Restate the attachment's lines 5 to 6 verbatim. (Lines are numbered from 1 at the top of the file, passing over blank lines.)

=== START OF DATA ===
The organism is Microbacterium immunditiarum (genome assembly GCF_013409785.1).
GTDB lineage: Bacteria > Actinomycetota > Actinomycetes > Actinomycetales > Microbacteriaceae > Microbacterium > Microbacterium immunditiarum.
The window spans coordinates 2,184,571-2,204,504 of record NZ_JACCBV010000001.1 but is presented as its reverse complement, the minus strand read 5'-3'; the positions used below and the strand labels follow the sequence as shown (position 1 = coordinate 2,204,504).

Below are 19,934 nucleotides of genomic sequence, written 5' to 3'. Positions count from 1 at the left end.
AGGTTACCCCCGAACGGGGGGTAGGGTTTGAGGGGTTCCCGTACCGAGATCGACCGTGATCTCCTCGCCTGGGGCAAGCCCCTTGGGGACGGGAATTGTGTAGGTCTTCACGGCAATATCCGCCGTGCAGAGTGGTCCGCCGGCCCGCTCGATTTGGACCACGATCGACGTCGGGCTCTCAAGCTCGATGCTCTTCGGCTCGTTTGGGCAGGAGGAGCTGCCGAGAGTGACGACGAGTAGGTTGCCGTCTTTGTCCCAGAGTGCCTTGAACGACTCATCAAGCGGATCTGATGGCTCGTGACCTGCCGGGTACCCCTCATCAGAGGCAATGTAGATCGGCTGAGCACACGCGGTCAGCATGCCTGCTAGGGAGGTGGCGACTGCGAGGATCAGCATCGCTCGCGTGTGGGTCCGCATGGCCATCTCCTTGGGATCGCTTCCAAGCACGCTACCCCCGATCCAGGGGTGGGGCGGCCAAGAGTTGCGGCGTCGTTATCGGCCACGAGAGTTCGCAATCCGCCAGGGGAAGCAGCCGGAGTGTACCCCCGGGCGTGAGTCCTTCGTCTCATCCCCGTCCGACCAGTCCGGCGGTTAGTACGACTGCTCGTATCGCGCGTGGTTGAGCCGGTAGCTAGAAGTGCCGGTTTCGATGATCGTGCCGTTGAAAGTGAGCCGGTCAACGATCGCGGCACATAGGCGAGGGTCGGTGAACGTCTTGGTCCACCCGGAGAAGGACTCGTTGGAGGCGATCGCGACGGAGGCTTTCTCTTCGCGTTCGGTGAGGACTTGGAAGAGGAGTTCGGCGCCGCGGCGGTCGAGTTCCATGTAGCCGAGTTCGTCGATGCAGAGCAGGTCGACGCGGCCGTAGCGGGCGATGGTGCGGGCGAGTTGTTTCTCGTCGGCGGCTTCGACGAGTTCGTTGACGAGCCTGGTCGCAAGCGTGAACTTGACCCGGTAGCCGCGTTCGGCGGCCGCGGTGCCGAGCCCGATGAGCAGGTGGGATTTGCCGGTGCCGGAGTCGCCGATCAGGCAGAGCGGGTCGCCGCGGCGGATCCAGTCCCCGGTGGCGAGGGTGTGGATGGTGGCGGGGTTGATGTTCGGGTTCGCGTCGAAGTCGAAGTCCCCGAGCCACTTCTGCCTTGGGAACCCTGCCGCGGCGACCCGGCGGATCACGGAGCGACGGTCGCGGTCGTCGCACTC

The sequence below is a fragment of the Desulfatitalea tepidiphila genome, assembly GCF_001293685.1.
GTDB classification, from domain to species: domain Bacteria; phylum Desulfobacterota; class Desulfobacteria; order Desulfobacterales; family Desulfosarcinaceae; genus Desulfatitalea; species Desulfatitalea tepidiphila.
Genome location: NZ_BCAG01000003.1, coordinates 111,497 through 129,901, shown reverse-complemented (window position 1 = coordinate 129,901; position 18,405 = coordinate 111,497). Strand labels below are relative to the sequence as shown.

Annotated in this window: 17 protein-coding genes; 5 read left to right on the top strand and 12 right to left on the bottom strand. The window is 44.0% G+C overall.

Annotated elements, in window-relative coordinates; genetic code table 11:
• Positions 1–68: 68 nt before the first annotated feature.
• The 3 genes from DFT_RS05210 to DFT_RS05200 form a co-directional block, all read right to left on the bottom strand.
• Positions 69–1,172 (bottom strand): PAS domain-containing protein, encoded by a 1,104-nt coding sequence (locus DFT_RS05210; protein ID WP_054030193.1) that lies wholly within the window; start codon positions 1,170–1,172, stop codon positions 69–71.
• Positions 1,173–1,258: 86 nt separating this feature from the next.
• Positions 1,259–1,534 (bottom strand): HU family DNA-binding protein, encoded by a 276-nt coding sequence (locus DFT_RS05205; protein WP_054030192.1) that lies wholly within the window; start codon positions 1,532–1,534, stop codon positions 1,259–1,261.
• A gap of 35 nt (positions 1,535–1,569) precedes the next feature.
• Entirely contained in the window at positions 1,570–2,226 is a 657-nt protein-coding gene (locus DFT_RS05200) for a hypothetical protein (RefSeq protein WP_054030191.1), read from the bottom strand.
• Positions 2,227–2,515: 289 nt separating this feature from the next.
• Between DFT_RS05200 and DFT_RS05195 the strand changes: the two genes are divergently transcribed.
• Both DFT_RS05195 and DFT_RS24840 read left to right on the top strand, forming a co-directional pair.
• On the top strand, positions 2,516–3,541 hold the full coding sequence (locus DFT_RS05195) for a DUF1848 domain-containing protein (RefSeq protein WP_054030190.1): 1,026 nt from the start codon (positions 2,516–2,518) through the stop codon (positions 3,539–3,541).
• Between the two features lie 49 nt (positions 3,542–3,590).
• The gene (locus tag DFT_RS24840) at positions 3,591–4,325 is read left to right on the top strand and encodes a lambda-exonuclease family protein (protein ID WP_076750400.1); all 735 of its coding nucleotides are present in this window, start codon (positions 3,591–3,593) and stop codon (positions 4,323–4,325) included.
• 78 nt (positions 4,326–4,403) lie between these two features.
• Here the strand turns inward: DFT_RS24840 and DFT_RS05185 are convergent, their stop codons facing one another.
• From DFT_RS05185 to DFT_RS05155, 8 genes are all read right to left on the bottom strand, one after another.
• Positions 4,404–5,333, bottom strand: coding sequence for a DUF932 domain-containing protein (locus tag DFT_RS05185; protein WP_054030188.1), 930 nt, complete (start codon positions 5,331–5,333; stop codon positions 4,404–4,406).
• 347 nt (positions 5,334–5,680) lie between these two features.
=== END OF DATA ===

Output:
AGGTTACCCCCGAACGGGGGGTAGGGTTTGAGGGGTTCCCGTACCGAGATCGACCGTGATCTCCTCGCCTGGGGCAAGCCCCTTGGGGACGGGAATTGTGTAGGTCTTCACGGCAATATCCGCCGTGCAGAGTGGTCCGCCGGCCCGCTCGATTTGGACCACGATCGACGTCGGGCTCTCAAGCTCGATGCTCTTCGGCTCGTTTGGGCAGGAGGAGCTGCCGAGAGTGACGACGAGTAGGTTGCCGTCTTTGTCCCAGAGTGCCTTGAACGACTCATCAAGCGGATCTGATGGCTCGTGACCTGCCGGGTACCCCTCATCAGAGGCAATGTAGATCGGCTGAGCACACGCGGTCAGCATGCCTGCTAGGGAGGTGGCGACTGCGAGGATCAGCATCGCTCGCGTGTGGGTCCGCATGGCCATCTCCTTGGGATCGCTTCCAAGCACGCTACCCCCGATCCAGGGGTGGGGCGGCCAAGAGTTGCGGCGTCGTTATCGGCCACGAGAGTTCGCAATCCGCCAGGGGAAGCAGCCGGAGTGTACCCCCGGGCGTGAGTCCTTCGTCTCATCCCCGTCCGACCAGTCCGGCGGTTAGTACGACTGCTCGTATCGCGCGTGGTTGAGCCGGTAGCTAGAAGTGCCGGTTTCGATGATCGTGCCGTTGAAAGTGAGCCGGTCAACGATCGCGGCACATAGGCGAGGGTCGGTGAACGTCTTGGTCCACCCGGAGAAGGACTCGTTGGAGGCGATCGCGACGGAGGCTTTCTCTTCGCGTTCGGTGAGGACTTGGAAGAGGAGTTCGGCGCCGCGGCGGTCGAGTTCCATGTAGCCGAGTTCGTCGATGCAGAGCAGGTCGACGCGGCCGTAGCGGGCGATGGTGCGGGCGAGTTGTTTCTCGTCGGCGGCTTCGACGAGTTCGTTGACGAGCCTGGTCGCAAGCGTGAACTTGACCCGGTAGCCGCGTTCGGCGGCCGCGGTGCCGAGCCCGATGAGCAGGTGGGATTTGCCGGTGCCGGAGTCGCCGATCAGGCAGAGCGGGTCGCCGCGGCGGATCCAGTCCCCGGTGGCGAGGGTGTGGATGGTGGCGGGGTTGATGTTCGGGTTCGCGTCGAAGTCGAAGTCCCCGAGCCACTTCTGCCTTGGGAACCCTGCCGCGGCGACCCGGCGGATCACGGAGCGACGGTCGCGGTCGTCGCACTC

The sequence below is a fragment of the Desulfatitalea tepidiphila genome, assembly GCF_001293685.1.